What follows here is the text of a letter written to my youngest sister, Maureen Rose Morley, by the great writer Wendell Berry. Maureen had studied his writings in graduate school in Vancouver, where she met her husband, Steve Morley, and was strongly influenced by them. When she was diagnosed with Stage 4 cancer, she wrote to tell Mr. Berry how much she appreciated and was comforted by his work. He replied promptly from his home in Port Royal, Kentucky, with a lovely handwritten letter. It was dated June 21, 2005--the date of her 38th birthday. In it, he tells a story of a time when his friend, the photographer Ralph Eugene Meatyard, took him to visit Thomas Merton.
When Maureen died in December 2006, she left the letter to me along with her own writings. To a young woman who cared little for things, it was one of her treasures. It is too wise and wonderful to keep to myself. Maureen was wise and wonderful too, and I know she’d be happy for me to share it with you. I have reproduced it below, leaving intact every word and bit of punctuation and paragraph break. His last line expresses my New Year's wish for you.
Dear Mrs. Morley,
I am very moved to have your letter, and of course I am deeply grateful that my books could have been valuable to you in your circumstances.
Since I received your letter I have been thinking of what I should say to you. The prognosis you have received from your doctor must make your situation seem rather dramatic, perhaps to you, but certainly to us “lucky” ones who have received no such official tidings. But of course we lucky ones are lucky only insofar as we successfully forget that we too may be living the last years—or days or hours—of our own lives. And this is a failure of imagination that all the great teachers have told us to correct. And so I have thought of a story to tell you.
Thomas Merton and I had a mutual friend, the photographer Ralph Eugene Meatyard, who took me with him twice to visit Merton. On the first of these visits we got into a conversation about the Shakers. Finally I said I didn’t understand the Shakers. If they really believed that the world could end at any minute, why didn’t they live in little huts? Why did they build great, enduring, beautiful buildings of birch or stone?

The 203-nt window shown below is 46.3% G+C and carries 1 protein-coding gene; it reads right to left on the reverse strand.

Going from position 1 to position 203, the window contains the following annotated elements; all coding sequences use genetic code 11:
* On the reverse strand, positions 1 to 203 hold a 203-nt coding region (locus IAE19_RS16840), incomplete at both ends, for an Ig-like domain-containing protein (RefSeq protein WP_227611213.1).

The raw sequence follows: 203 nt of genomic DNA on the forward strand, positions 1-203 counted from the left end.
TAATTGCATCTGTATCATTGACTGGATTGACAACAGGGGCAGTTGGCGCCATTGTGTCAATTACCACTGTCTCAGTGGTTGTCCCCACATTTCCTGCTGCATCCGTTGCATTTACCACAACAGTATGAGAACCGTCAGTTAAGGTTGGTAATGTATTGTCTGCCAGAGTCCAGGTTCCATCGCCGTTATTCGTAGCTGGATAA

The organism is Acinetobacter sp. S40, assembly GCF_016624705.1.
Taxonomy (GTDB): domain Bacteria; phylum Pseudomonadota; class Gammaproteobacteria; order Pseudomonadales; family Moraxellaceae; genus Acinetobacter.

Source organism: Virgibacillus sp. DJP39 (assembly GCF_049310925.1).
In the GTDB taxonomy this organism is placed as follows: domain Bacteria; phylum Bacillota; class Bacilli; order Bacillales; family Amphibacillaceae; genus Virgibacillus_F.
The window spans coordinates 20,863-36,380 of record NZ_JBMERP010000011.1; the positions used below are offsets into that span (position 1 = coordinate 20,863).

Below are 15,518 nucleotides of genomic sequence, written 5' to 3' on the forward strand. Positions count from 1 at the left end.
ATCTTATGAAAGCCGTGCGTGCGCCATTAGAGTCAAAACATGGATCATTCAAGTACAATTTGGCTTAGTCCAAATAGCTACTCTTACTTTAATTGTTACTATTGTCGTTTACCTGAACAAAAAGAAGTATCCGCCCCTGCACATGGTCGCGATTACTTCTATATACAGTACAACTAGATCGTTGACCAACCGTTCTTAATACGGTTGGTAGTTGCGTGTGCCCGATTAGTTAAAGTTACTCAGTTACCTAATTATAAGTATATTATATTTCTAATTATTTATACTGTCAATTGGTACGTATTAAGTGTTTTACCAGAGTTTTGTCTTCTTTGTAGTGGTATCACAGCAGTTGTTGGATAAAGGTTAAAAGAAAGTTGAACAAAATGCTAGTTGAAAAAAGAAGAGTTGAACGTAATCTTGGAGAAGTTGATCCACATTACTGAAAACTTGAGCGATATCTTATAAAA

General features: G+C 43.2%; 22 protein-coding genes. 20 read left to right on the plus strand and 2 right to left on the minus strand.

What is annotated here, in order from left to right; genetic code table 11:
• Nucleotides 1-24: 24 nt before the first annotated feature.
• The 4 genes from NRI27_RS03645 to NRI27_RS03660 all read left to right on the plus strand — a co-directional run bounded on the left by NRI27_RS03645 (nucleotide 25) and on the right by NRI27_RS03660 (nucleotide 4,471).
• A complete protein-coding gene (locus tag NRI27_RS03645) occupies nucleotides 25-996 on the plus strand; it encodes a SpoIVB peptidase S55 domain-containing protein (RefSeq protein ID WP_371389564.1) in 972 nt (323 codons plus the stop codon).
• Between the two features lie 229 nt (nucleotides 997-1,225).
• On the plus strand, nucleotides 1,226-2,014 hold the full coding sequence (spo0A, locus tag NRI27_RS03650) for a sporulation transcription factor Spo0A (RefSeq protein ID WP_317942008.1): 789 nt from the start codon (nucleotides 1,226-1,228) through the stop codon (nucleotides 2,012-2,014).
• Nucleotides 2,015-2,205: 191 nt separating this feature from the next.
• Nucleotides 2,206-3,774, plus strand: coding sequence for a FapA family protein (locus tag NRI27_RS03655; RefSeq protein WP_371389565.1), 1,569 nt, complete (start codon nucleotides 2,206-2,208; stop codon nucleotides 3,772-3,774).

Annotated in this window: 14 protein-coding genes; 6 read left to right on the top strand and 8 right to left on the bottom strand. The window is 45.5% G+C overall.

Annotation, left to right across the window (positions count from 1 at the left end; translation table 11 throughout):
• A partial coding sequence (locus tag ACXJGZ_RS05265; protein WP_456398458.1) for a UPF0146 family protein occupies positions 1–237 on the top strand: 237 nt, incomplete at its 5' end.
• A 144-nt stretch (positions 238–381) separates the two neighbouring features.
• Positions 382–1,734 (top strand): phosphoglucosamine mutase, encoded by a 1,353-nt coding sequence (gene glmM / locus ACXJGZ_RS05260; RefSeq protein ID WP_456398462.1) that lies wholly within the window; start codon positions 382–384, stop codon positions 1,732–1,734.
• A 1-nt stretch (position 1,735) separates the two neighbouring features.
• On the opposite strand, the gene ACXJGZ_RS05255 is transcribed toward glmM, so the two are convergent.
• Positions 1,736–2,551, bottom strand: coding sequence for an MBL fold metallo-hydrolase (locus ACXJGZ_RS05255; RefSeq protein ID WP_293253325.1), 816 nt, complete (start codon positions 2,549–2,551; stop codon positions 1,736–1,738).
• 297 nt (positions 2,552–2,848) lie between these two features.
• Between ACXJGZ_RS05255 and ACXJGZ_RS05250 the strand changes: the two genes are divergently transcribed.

Merton agreed kindly enough that I was right: I certainly didn’t understand the Shakers. If you really know, he said, that the world could end at any minute, then you know there is no reason to be in a hurry. You take your time and do the very best work you are capable of doing.
Well, Merton was a great teacher, and he had been careful to understand the Shakers.
I wish I could say that I am a student worthy of such teaching. I am not, as I know from all the time I’ve spent fretting and hurrying. Even so, what Merton told me sank into my mind pretty deeply. I think of it fairly often, and every time I think of it, it helps.
Now, having written this little story, I can see I’m taking a considerable risk in hoping it might be of some use or comfort to you. Maybe it isn’t. At the very least I wish for you whatever in your best moods you wish for yourself.
We did it! With the support of 122 generous backers, we managed to raise a little more than enough to fund the first printing of Backstage at The Lost Colony, and bring a dream to life.
The idea for Backstage at The Lost Colony evolved through a series of conversations I had in early 2017 with Elizabeth Evans, who was a dancer in the show and worked with me in The Lost Colony's public relations office in the early 1990s. We first imagined publishing a compilation of stories from the actors, singers, dancers, and technicians who have been a part of The Lost Colony through the years.
That vision changed when, after several months of encouraging people to submit their stories, we had only a fraction of what we needed to make a proper book. I was getting worried, when one day there came in the mail an essay by Dwayne Walls, Jr., who had joined the show as a 19-year-old actor technician in the late 1980s. Entitled, "Sand," it had grace and power and heart. Several weeks and several more essays later, I asked Dwayne if he would be interested in writing the book. We agreed he would follow the cast and crew through The Lost Colony's 80th anniversary season and write the narrative.
Dwayne is uniquely suited to tell the Backstage story. A self-described “space puppy” when he first came to The Lost Colony, he was too preoccupied with the itch of his colonist’s beard and the paucity of his paycheck to enjoy his first summer with the show. But he returned a few years later with a different outlook and, even though his beard still itched, he grew both professionally and personally. After leaving The Lost Colony, Dwayne went on to New York City to build sets for theater, film, and television—including NBC’s Saturday Night Live, before returning to North Carolina with his wife, Elizabeth. Dwayne's love of the show and the people who have kept it going for 80 years is evident in the story he tells.
By the time we put up a Kickstarter campaign to fund the print run, the book had evolved into a 170-page coffee table book, with more than 100 photos, mostly color, by Outer Banks photographers Delena Gray Ostrander, Eden Saunders, and Duane Cochran, and actor Jamil Zraikat. Dwayne's narrative is supplemented by first-person stories from Colony alumni.
My first Kickstarter attempt failed, but I learned from it and solicited advice from friends like Elizabeth Evans and Gail Hutchison, who know the Colony community (and me) so well, and my daughter-in-law, Christina Sherlock, who has a keen mind for business. I can't wait to put the printed copies in the hands of everyone who believes in us! We'll have the book ready for the start of the 81st season.